Updated Friday, July 23, at 7:30 a.m. PT.
Recent furor over unearthed comments by ESPN basketball analyst Rachel Nichols demonstrates how the inclusion of an elite few women will not dismantle ESPN’s or sports media’s patriarchal culture.
“Heh heh heh, man, I like her play but her looks, not so much.“
“Yeah, she’s not hot, I mean, speaking for me, she’s ripped not cute.“
When the late radio jock Don Imus casually called the predominantly Black female Rutgers basketball team, “nappy headed hoes” back in 2007, I became fully aware of how sports media is like an exclusive guys club. Talking about women’s bodies and looks, whether they are professional athletes or their partners, is the norm. The stereotypes and condescending talk is simultaneously racialized and gendered.
Being a sports lover who regularly listens to sports radio and watches ESPN requires a duality. I spend as much time fuming over the unchecked sexist dribble of the male show hosts as disagreeing with their game or team predictions. I’ve come close to risking life and limb to pull over, call in and rip them.
Women are just now becoming more visible playing notable roles on national sports platforms. But the recent furor over unearthed comments by ESPN basketball analyst Rachel Nichols demonstrates how the inclusion of an elite few women will not dismantle ESPN’s or sports media’s patriarchal culture. It’s easy to tag Nichols’s outed comments about Maria Taylor, her Black female colleague, as “racist” but they exemplify racist sexism.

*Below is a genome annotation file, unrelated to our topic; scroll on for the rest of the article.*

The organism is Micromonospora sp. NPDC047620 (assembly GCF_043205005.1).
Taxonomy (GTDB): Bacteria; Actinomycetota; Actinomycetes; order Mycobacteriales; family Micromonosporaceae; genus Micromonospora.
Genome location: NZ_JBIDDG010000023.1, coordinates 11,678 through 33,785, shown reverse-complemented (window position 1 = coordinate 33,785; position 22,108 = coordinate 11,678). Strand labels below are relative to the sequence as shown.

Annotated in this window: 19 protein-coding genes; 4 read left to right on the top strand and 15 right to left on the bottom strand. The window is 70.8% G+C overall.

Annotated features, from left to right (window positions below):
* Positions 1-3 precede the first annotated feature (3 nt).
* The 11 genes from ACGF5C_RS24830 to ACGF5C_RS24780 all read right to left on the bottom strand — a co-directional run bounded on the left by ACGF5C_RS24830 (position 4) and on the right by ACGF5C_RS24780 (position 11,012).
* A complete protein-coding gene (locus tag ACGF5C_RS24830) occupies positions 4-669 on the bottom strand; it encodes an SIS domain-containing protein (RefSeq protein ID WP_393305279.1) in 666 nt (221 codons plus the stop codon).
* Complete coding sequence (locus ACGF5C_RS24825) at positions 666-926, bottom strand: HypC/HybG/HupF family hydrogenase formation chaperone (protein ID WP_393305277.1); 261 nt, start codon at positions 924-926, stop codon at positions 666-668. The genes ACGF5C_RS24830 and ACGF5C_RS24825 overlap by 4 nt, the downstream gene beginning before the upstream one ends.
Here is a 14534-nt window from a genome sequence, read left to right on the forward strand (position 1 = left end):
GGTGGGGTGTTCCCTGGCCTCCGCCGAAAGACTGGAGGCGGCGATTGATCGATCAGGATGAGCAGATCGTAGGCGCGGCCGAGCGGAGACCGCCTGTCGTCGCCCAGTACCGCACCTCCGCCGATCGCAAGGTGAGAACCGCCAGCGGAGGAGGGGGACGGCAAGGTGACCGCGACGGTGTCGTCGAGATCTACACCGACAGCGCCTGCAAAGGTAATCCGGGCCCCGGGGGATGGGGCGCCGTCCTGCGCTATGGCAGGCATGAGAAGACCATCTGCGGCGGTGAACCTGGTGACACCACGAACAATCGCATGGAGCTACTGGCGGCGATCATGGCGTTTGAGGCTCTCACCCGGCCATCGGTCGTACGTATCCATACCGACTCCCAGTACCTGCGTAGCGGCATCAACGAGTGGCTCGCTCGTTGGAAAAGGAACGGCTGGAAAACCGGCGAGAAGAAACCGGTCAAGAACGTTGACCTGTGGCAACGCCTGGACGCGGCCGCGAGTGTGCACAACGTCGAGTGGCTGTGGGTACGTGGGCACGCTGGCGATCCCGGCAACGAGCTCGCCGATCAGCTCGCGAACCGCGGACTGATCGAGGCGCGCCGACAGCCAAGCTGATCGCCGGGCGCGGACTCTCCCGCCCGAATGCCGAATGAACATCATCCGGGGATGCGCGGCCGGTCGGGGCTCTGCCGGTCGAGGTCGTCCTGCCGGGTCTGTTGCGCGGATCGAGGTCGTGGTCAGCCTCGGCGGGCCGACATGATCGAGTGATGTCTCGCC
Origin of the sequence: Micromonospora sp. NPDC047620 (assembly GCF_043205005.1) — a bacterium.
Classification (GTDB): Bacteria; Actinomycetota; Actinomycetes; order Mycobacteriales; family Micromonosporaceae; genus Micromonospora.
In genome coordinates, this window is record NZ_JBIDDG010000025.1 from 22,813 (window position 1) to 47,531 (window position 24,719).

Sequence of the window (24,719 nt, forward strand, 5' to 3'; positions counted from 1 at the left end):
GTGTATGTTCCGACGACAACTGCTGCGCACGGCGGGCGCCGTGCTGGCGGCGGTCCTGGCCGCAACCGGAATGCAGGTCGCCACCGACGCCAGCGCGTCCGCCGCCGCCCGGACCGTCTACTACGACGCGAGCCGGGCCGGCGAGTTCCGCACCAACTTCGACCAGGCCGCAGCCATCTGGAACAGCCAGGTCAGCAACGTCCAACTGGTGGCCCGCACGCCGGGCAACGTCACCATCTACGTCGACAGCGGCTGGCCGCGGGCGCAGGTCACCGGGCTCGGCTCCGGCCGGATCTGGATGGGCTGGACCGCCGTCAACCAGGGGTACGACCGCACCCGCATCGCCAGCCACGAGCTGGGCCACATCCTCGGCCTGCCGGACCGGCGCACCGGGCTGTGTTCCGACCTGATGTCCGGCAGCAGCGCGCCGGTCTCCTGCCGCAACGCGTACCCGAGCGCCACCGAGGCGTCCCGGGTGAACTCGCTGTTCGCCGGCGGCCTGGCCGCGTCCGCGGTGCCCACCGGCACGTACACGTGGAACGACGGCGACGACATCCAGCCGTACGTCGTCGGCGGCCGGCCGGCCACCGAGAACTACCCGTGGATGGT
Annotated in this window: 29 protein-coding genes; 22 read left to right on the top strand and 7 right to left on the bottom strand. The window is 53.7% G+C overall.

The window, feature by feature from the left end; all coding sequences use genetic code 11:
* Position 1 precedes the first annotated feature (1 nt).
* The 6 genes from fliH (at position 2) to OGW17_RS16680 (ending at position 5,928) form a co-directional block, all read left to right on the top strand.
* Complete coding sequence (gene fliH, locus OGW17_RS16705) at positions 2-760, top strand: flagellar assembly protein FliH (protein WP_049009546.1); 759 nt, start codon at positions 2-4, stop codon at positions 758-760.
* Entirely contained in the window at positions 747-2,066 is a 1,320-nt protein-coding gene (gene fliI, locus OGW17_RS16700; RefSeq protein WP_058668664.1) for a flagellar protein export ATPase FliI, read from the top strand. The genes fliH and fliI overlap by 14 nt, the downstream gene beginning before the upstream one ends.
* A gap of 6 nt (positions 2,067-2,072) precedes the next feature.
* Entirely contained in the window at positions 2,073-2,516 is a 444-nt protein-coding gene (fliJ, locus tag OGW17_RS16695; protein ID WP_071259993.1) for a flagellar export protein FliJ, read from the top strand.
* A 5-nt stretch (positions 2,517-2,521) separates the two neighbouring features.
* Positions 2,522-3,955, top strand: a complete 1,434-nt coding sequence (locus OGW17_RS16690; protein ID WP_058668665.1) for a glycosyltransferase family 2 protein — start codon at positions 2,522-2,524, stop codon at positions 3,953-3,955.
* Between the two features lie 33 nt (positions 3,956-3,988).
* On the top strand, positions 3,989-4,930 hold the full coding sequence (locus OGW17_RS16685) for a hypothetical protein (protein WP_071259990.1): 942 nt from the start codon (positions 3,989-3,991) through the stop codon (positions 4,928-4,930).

In her statement, Nichols identifies herself as female versus her view of colleague Maria Taylor as Black, saying: “I know personally from the female side of it—like, go for it. Just find [diversity] somewhere else.”
It came as no surprise that just this week, Taylor announced she’s leaving ESPN.
Nichols’s lack of solidarity with Taylor as two women marginalized at male-centric ESPN and her dismissal of Taylor’s unique experiences as a Black woman suggest how timely that famous refrain attributed to Sojourner Truth remains: “Ain’t I a woman?”
As far back as abolitionist times, this convenient exclusivity reared its contradictory head. The erasure of “other” women (read: non-white) in the infrastructure of women’s or feminist organizations—and in representative language—hampered the fight for women’s rights collectively. Underlining that was a denial of gendered whiteness and the social empowerment therein. In other words, whiteness was not a visible racial construct while Blackness functioned as the synonym for racial visibility.
In the fight over the 15th Amendment’s exclusion of race in denying Black male enfranchisement, pioneering women’s rights crusader Susan B. Anthony and like-minded white female peers fell back upon notions of gendered Black inferiority. They instead championed racial solidarity with white men to argue for their rights as white women over former ally Frederick Douglass’s support of citizenship rights for emancipated Black men subject to severe racial violence and disenfranchisement.
Black women were not central focal points in either Black men’s claim to the privileges of citizenship, or white women’s right to the same. Harriet Tubman, Truth and other Black women begged to differ. They challenged the exclusion of Black women and highlighted interlocking gender and racial oppression, inserting themselves into the elite public conversation about freedom and personhood.
Cancelling Rachel Nichols is the too easy reaction, fodder for symbolic “cancel culture,” and about as useless as her best “wishes” for Taylor. Nichols’s sports expertise or the sum of her career isn’t at issue. It’s about how she, like other white women jockeying against other women for a seat in the guys’ club, helps to maintain systemic sexist racism rather than transforming the culture for all.